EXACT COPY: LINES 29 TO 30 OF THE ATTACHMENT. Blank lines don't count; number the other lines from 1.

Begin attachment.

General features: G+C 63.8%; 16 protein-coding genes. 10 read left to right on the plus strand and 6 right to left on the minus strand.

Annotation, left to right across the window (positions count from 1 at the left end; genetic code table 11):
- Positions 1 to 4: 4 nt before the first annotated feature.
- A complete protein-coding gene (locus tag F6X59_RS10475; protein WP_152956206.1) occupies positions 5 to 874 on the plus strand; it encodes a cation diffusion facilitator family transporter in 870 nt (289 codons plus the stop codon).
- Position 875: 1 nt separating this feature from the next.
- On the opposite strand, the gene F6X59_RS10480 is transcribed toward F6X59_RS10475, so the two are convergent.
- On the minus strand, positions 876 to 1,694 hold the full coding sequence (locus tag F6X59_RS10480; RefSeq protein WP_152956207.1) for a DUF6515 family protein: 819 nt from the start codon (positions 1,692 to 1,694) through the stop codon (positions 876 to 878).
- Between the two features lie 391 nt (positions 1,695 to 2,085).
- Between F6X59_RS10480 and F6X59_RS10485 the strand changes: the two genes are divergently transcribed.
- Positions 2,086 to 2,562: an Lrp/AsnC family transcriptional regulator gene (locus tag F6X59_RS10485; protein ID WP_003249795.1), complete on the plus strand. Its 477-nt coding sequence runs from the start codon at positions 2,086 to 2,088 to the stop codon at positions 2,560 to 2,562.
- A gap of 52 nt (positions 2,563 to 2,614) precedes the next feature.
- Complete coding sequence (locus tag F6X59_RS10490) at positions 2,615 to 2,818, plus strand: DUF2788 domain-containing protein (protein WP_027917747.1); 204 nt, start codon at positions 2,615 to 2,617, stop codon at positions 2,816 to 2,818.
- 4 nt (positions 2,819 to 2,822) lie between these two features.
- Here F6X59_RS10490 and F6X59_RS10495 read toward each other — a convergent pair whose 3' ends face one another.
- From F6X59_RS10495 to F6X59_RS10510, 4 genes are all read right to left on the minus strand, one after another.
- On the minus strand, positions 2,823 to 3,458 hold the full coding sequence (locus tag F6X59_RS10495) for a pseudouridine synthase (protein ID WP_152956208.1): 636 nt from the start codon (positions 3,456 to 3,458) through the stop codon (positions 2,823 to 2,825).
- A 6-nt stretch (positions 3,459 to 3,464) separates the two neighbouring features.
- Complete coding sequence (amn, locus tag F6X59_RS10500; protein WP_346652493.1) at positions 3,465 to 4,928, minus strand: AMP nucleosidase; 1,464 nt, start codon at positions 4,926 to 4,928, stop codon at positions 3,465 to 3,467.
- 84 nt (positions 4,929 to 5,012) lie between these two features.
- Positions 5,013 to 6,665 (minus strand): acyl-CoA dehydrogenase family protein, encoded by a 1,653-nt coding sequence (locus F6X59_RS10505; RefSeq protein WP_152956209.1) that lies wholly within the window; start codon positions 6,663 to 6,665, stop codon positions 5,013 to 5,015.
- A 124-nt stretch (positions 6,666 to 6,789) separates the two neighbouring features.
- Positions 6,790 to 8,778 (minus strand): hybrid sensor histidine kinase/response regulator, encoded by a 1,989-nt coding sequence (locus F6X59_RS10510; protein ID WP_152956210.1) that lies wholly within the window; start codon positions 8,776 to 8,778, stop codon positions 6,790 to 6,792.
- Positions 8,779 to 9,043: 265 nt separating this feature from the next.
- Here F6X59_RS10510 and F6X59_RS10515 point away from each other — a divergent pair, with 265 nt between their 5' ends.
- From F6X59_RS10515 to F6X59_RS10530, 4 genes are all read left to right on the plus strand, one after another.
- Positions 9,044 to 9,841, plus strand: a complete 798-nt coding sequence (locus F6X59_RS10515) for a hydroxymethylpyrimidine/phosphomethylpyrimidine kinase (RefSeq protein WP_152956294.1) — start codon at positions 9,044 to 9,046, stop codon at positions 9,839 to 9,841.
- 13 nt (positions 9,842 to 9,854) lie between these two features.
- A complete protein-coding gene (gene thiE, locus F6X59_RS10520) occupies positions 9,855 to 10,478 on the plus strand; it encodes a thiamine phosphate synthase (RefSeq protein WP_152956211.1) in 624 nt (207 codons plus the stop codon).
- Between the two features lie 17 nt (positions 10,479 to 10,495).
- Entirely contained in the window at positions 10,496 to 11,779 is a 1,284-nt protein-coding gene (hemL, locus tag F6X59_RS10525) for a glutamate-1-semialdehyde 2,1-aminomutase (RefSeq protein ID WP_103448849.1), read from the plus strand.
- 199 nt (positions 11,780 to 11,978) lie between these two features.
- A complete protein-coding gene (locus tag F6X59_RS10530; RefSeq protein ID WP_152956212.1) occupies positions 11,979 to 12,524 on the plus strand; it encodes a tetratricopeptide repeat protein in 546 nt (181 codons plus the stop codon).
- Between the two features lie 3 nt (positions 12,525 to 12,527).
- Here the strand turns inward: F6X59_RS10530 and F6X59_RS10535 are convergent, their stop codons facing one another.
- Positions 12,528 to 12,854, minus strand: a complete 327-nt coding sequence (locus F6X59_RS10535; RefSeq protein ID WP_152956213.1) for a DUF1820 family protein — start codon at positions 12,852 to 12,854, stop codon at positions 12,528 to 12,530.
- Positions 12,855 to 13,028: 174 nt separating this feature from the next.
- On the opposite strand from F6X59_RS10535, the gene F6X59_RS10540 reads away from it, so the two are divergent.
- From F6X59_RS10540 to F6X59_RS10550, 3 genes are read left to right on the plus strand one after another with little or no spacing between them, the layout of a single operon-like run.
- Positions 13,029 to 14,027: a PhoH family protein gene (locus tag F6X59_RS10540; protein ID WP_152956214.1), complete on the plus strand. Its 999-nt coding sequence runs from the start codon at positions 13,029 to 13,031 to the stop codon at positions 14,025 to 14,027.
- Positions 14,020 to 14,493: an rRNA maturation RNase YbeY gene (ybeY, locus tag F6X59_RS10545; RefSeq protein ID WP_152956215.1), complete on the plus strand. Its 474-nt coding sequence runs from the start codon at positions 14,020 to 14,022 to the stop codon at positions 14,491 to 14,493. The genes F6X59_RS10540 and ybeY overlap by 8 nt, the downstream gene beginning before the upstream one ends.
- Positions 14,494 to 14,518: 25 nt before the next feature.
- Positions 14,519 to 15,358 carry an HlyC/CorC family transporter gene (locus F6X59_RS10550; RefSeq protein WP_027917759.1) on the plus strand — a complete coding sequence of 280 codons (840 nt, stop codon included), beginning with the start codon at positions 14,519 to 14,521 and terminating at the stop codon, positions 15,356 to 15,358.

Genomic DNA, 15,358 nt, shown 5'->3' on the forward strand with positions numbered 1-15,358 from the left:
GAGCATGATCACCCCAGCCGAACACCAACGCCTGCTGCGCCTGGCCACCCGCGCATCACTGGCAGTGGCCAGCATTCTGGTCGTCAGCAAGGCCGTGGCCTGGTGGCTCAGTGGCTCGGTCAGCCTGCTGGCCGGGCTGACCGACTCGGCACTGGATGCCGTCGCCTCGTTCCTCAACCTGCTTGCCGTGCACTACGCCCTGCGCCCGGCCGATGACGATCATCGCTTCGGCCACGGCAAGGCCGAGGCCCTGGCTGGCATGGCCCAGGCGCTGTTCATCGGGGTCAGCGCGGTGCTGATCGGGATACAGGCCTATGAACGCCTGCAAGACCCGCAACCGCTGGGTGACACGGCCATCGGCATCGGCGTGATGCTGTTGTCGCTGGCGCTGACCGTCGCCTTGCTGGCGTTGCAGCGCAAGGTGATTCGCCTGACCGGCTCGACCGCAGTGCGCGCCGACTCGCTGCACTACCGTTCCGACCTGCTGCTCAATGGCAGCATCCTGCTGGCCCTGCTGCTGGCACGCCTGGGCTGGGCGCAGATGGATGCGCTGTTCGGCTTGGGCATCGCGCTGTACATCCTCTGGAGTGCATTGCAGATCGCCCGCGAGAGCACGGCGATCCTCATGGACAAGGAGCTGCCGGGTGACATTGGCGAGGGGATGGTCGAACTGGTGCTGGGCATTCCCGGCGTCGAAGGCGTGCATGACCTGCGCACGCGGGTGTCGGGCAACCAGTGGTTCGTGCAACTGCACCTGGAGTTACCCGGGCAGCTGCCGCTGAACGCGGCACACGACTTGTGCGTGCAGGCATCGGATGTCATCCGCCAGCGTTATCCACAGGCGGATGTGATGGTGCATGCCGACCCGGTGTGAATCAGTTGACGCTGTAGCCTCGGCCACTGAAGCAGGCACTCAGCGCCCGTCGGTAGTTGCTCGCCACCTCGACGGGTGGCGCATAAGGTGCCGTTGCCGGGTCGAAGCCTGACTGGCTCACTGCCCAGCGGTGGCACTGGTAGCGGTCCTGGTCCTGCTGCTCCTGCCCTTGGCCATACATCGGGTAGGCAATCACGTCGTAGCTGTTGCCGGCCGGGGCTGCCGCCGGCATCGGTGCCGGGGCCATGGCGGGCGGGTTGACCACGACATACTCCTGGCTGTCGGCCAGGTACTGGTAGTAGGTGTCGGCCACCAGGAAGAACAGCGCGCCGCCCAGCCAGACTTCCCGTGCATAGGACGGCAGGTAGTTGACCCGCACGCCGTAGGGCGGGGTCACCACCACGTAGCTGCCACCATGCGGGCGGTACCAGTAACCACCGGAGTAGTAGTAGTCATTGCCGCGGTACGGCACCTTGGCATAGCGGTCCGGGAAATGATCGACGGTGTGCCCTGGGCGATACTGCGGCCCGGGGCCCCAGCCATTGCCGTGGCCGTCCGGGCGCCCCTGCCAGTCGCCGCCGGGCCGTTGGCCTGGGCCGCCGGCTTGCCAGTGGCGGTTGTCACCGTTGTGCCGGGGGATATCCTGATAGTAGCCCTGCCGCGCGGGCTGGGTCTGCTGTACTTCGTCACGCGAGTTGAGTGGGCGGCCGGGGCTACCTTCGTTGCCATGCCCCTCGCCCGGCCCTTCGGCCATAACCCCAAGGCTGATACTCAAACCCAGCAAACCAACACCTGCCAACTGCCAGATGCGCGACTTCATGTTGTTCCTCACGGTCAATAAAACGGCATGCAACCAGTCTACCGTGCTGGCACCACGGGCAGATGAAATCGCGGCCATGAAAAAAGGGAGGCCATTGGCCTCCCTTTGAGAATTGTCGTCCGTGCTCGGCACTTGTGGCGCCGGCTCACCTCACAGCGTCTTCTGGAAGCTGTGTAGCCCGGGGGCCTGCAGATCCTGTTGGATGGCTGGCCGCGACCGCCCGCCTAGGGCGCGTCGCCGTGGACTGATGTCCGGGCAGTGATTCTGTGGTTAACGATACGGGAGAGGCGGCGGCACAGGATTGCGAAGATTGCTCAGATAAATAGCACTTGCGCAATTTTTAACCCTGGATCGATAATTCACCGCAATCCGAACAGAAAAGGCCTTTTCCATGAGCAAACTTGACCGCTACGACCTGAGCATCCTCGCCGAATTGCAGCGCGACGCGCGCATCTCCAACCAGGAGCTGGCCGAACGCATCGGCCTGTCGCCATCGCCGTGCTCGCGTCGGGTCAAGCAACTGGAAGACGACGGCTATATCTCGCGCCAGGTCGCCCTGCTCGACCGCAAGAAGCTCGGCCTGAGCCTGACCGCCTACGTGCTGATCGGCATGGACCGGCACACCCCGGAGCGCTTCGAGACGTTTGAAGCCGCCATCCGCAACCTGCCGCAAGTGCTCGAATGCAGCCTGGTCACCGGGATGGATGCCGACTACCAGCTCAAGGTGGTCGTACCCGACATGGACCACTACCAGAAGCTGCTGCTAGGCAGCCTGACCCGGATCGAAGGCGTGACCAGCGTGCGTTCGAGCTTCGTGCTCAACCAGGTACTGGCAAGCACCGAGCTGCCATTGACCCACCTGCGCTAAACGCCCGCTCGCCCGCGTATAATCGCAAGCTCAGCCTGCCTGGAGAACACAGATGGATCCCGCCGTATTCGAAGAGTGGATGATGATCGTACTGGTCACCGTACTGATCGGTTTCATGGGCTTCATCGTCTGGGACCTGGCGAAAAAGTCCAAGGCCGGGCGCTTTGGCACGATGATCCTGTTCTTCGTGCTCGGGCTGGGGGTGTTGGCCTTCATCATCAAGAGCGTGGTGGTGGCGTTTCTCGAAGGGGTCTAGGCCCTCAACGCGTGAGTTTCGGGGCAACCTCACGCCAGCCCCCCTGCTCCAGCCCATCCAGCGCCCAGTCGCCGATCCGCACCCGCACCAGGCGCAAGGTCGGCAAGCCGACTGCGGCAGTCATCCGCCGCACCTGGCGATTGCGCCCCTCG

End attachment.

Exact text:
- Between the two features lie 17 nt (positions 10,479 to 10,495).
- Entirely contained in the window at positions 10,496 to 11,779 is a 1,284-nt protein-coding gene (hemL, locus tag F6X59_RS10525) for a glutamate-1-semialdehyde 2,1-aminomutase (RefSeq protein ID WP_103448849.1), read from the plus strand.